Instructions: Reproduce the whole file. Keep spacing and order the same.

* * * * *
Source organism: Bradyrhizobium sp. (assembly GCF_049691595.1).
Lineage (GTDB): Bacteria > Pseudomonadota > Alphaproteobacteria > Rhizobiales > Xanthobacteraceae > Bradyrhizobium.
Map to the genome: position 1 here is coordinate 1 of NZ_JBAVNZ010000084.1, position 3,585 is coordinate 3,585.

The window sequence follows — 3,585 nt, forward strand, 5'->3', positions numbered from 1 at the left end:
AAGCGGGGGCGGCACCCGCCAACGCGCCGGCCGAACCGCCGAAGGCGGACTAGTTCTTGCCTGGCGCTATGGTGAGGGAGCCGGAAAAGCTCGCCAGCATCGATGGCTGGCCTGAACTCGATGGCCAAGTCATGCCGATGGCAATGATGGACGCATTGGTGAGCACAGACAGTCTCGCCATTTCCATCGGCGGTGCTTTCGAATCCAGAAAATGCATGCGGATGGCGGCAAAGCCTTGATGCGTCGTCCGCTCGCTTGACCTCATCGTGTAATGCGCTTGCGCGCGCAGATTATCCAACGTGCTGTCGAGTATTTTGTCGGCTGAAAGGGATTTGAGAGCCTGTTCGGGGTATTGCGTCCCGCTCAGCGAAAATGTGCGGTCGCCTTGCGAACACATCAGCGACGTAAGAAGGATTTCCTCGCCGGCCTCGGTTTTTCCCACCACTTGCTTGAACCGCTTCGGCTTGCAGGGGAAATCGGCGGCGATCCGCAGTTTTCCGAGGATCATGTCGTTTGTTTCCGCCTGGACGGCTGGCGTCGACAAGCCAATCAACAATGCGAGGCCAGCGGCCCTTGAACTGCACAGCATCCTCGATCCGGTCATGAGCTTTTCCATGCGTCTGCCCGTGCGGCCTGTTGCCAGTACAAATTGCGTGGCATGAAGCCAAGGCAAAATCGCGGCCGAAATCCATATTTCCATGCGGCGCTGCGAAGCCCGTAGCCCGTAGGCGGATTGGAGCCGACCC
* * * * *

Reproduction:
Source organism: Bradyrhizobium sp. (assembly GCF_049691595.1).
Lineage (GTDB): Bacteria > Pseudomonadota > Alphaproteobacteria > Rhizobiales > Xanthobacteraceae > Bradyrhizobium.
Map to the genome: position 1 here is coordinate 1 of NZ_JBAVNZ010000084.1, position 3,585 is coordinate 3,585.

The window sequence follows — 3,585 nt, forward strand, 5'->3', positions numbered from 1 at the left end:
AAGCGGGGGCGGCACCCGCCAACGCGCCGGCCGAACCGCCGAAGGCGGACTAGTTCTTGCCTGGCGCTATGGTGAGGGAGCCGGAAAAGCTCGCCAGCATCGATGGCTGGCCTGAACTCGATGGCCAAGTCATGCCGATGGCAATGATGGACGCATTGGTGAGCACAGACAGTCTCGCCATTTCCATCGGCGGTGCTTTCGAATCCAGAAAATGCATGCGGATGGCGGCAAAGCCTTGATGCGTCGTCCGCTCGCTTGACCTCATCGTGTAATGCGCTTGCGCGCGCAGATTATCCAACGTGCTGTCGAGTATTTTGTCGGCTGAAAGGGATTTGAGAGCCTGTTCGGGGTATTGCGTCCCGCTCAGCGAAAATGTGCGGTCGCCTTGCGAACACATCAGCGACGTAAGAAGGATTTCCTCGCCGGCCTCGGTTTTTCCCACCACTTGCTTGAACCGCTTCGGCTTGCAGGGGAAATCGGCGGCGATCCGCAGTTTTCCGAGGATCATGTCGTTTGTTTCCGCCTGGACGGCTGGCGTCGACAAGCCAATCAACAATGCGAGGCCAGCGGCCCTTGAACTGCACAGCATCCTCGATCCGGTCATGAGCTTTTCCATGCGTCTGCCCGTGCGGCCTGTTGCCAGTACAAATTGCGTGGCATGAAGCCAAGGCAAAATCGCGGCCGAAATCCATATTTCCATGCGGCGCTGCGAAGCCCGTAGCCCGTAGGCGGATTGGAGCCGACCC